CSA scoring is faulty, unfair for small carriers, GAO report says

| February 04, 2014

The article below is part of an ongoing, in-depth series on the U.S. Department of Transportation's Compliance, Safety, Accountability program that analyzes federal inspection, investigation and crash data and offers original reporting. Overdrive and CCJ editors have built a site dedicated to hosting the stories, interactive maps and downloadable data at CCJdigital.com/csa.

GAO-CSA-Unsafe-Driving-BASIC

This chart, from the GAO’s report, shows that one-truck owner-operators who’ve received an Unsafe Driving BASIC score have an astronomically higher chance of being above the intervention threshold in that category than all other size carriers, especially those with more than 25 trucks.

The scoring system used by the Federal Motor Carrier Safety Administration in its Compliance, Safety, Accountability system is flawed and is made up of an incomplete data set, concludes a Government Accountability Office report released Feb. 3. The GAO also concluded the program is particularly unfair for small carriers.

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The GAO report, “Modifying the Compliance, Safety, Accountability Program Would Improve the Ability to Identify High Risk Carriers,” also recommends FMCSA change the system, due to various shortcomings the GAO found in its study, most of which stem from the quality of the data used by the agency to score carriers.

The GAO report’s findings are in line with Overdrive findings in spring of 2013, upon analyzing CSA data from its first two years in creating the CSA’s Data Trail site. Click here to see it.

Industry trade groups like the Owner-Operator Independent Drivers Association and the American Trucking Associations — often loud critics of the agency’s carrier scoring program — both have expressed agreement with the study’s findings.

The GAO report, while seemingly a proponent of CSA’s mission of scoring carriers as an attempt to target unsafe ones, identifies several key problems with CSA and its Safety Measurement System scoring method. These problems “raise questions about whether SMS is effectively identifying carriers at highest risk for crashing in the future,” GAO’s report says.

The GAO study found that:

-The data being used to score carriers is inconsistent, due to variances in inspection and enforcement policies state to state.

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Infographic: Owner-operators inspected four times more often than largest fleets

An infographic on Overdrive sister site CCJ shows some of the more disparate data that favors fleets over independents.

-Scores for small carriers are likely to be inflated by FMCSA’s methodology and are prone to significant fluctuations, given the limited data available for them, and a sam;l carrier therefore could have a hard time overcoming an inspection report that at once establishes a score and elevates it above a BASIC’s threshold for intervention.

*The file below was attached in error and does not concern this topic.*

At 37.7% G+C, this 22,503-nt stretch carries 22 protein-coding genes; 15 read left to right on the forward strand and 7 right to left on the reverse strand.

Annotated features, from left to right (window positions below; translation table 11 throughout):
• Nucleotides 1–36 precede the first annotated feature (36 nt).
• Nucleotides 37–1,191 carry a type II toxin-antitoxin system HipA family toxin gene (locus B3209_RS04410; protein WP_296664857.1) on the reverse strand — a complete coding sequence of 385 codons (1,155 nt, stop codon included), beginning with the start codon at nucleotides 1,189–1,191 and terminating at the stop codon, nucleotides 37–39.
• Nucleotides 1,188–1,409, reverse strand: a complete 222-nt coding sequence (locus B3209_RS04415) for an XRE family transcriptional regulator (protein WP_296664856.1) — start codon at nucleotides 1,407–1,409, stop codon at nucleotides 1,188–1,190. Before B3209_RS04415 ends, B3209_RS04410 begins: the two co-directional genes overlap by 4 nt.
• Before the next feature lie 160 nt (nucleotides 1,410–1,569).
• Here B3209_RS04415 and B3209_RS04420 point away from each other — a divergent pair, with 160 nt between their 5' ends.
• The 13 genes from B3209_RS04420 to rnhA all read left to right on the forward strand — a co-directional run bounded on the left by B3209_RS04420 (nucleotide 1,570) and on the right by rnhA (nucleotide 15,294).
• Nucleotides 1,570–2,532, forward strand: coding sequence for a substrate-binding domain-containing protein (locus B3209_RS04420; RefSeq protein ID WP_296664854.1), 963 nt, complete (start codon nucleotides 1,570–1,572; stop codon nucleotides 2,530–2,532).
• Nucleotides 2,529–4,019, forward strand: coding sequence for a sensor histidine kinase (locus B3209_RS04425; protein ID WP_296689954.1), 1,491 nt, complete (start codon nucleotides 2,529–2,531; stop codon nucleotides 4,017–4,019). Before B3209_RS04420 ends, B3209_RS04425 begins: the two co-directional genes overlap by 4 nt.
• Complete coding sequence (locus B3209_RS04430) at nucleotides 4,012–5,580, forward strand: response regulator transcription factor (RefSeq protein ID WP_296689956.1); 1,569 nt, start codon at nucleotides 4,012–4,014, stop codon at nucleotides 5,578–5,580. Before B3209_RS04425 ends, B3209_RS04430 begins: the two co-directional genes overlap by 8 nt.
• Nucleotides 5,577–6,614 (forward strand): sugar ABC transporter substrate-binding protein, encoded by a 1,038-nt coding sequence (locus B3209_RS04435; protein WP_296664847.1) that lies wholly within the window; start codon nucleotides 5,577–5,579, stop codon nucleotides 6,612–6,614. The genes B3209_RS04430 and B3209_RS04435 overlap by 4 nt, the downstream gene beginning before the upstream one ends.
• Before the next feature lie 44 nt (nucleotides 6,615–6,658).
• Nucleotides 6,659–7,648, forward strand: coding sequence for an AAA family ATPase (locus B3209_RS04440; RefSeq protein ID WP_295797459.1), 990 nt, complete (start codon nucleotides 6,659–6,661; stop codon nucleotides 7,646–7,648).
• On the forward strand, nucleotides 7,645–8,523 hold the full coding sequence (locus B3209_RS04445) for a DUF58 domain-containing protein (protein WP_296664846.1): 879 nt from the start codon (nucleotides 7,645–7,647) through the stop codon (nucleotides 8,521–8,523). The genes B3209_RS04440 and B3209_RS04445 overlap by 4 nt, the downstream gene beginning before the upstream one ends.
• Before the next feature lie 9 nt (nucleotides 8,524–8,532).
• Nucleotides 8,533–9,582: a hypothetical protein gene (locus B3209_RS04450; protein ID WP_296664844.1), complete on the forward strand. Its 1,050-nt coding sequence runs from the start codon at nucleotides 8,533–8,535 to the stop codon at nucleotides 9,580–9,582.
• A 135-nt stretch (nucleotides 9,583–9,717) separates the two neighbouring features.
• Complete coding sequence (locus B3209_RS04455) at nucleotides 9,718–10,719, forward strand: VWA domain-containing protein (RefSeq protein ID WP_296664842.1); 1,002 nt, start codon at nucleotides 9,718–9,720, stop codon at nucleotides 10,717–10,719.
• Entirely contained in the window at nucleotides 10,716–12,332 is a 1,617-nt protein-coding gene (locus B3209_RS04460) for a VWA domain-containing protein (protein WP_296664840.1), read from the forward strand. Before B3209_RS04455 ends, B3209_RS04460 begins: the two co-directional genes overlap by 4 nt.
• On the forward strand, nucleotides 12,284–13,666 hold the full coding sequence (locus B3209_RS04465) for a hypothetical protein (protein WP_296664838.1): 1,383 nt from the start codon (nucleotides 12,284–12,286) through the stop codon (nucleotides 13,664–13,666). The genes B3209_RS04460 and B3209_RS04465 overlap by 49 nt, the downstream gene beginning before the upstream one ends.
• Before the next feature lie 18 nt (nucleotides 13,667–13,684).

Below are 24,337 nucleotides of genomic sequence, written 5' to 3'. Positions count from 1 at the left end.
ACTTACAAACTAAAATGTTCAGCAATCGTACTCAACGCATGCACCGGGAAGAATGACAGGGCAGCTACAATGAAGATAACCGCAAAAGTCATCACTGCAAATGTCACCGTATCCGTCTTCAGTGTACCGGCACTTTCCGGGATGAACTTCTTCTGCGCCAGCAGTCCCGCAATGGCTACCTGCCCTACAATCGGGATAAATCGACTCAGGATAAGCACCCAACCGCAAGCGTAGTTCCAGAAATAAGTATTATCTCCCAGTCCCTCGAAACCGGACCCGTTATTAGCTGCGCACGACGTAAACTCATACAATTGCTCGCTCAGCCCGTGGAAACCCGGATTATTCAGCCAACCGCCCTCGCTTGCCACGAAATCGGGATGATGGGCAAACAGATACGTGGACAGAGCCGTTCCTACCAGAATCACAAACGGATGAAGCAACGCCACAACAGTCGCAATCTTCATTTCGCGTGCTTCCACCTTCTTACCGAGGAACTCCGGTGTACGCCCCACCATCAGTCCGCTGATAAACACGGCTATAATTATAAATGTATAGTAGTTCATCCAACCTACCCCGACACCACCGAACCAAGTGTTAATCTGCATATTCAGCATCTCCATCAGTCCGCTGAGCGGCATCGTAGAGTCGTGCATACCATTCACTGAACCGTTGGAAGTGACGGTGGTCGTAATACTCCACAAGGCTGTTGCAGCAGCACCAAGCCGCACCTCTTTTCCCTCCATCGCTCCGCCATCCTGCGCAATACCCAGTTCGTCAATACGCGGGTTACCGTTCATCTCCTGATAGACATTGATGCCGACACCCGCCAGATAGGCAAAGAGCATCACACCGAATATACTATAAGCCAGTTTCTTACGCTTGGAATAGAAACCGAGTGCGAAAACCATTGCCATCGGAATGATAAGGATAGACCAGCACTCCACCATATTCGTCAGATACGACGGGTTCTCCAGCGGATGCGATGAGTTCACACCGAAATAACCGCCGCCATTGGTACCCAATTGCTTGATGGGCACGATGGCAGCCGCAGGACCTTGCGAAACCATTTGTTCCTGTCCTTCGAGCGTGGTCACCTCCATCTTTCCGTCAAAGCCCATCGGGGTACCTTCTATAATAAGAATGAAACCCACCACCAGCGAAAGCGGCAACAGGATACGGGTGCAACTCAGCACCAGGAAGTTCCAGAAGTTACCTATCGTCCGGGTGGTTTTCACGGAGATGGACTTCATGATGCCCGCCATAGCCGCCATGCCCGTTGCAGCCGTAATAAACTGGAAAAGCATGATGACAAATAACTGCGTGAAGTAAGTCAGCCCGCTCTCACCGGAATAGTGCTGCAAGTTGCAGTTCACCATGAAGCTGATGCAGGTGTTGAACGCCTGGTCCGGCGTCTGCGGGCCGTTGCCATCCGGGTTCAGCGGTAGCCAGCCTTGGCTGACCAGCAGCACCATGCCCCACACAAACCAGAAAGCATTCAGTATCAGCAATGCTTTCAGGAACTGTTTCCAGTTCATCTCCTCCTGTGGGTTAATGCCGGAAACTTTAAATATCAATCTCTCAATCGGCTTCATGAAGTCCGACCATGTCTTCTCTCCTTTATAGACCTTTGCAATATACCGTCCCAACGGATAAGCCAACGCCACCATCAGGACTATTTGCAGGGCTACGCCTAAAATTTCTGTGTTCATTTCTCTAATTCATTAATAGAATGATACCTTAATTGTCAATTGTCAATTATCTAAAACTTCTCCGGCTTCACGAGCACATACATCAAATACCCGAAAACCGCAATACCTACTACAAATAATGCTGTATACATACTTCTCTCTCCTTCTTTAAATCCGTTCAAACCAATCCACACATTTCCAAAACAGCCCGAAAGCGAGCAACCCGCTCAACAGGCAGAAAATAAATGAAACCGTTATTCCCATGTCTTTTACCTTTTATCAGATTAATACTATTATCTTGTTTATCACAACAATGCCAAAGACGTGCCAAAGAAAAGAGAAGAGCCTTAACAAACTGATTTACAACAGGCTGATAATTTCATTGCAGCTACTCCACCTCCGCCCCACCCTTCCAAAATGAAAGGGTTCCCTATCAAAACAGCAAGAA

-Some data used to calculate scores in the Unsafe Driving BASIC (behavioral analysis and safety improvement category) and the Crash Indicator BASIC are self-reported and therefore subject to inaccurate, missing or misleading reports from carriers.

-A large chunk of the regulations used in SMS score calculations aren’t violated enough to strongly associate them with crash risk. The GAO determined 593 of the 750 violations it studied were violated by less than 1 percent of carriers. 

-There’s a general lack of correlation between SMS scores and crash occurrence, as a majority of high risk carriers have not crashed at all. 

ATA and OOIDA both say in statements they agree with the study’s findings. ATA further said FMCSA should remove carriers’ scores from public view, as it allows third parties to make “erroneous judgments based on inaccurate data,” said ATA’s Chief of National Advocacy, Dave Osiecki. 

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Tom Sanderson of the Alliance for Safe, Efficient and Competitive Truck Transportation, who has an ongoing lawsuit against CSA, said the study “is emphatic in making [the] point” that the SMS scoring is “biased against small carriers.” Sanderson also said the scoring should be removed from public view. 

“FMCSA should live up to its federal duty to determine which carriers are safe to operate on the highways and shut down the unsafe operators,” Sanderson said.

Click here to see GAO’s report.

  • lastgoodusername

    No surprise here. I believe the system is operating exactly as it was designed. It has been extremely costly, confusing to the general public,overly burdensome, especially to small interest, and lacking a common sense approach to the true problem it should have been addressing which is highway safety. A typical one size fits all Federal solution looking for a problem.

  • Shawn McConniel

    Being one of said small carriers I totally agree. I have seen our score go sky high through no fault of our own. I think they designed it to get rid of smaller carriers if you ask me.

  • Bulldog

    I am a small carrier, and I’ve been put out of service a lot when I first started, now my insurance carrier decided to drop me. I have not been out of service for a year, now I am having trouble getting insurance .

  • saddlesore

    I agree that this CSA was designed to effectively eliminate small carriers. Large carriers had a hand in creating the system. If the Federal Department of Transportation TRULY wants safety on the highways, It would re-regulate freight as far as setting a floor for freight rates. Limiting what brokers can skim off the top,and requiring what they are receiving for that load disclosed on a rate sheet. The same type of policy for companies that lease owner/operators. I cant believe that anyone can make it running their equipment to death for $1.35 per mile. The fact that they are constantly spending $$$$$$$$$$$$ recruiting(lying) is proof. A single truck owner/operator is the safest truck on the road when he makes enough to maintain/repair his equipment when needed. He relies on that one piece of equipment for his living. A reasonable minimum, and full financial disclosure, in my humble opinion, put more owners with vested interest in true safety back on the road.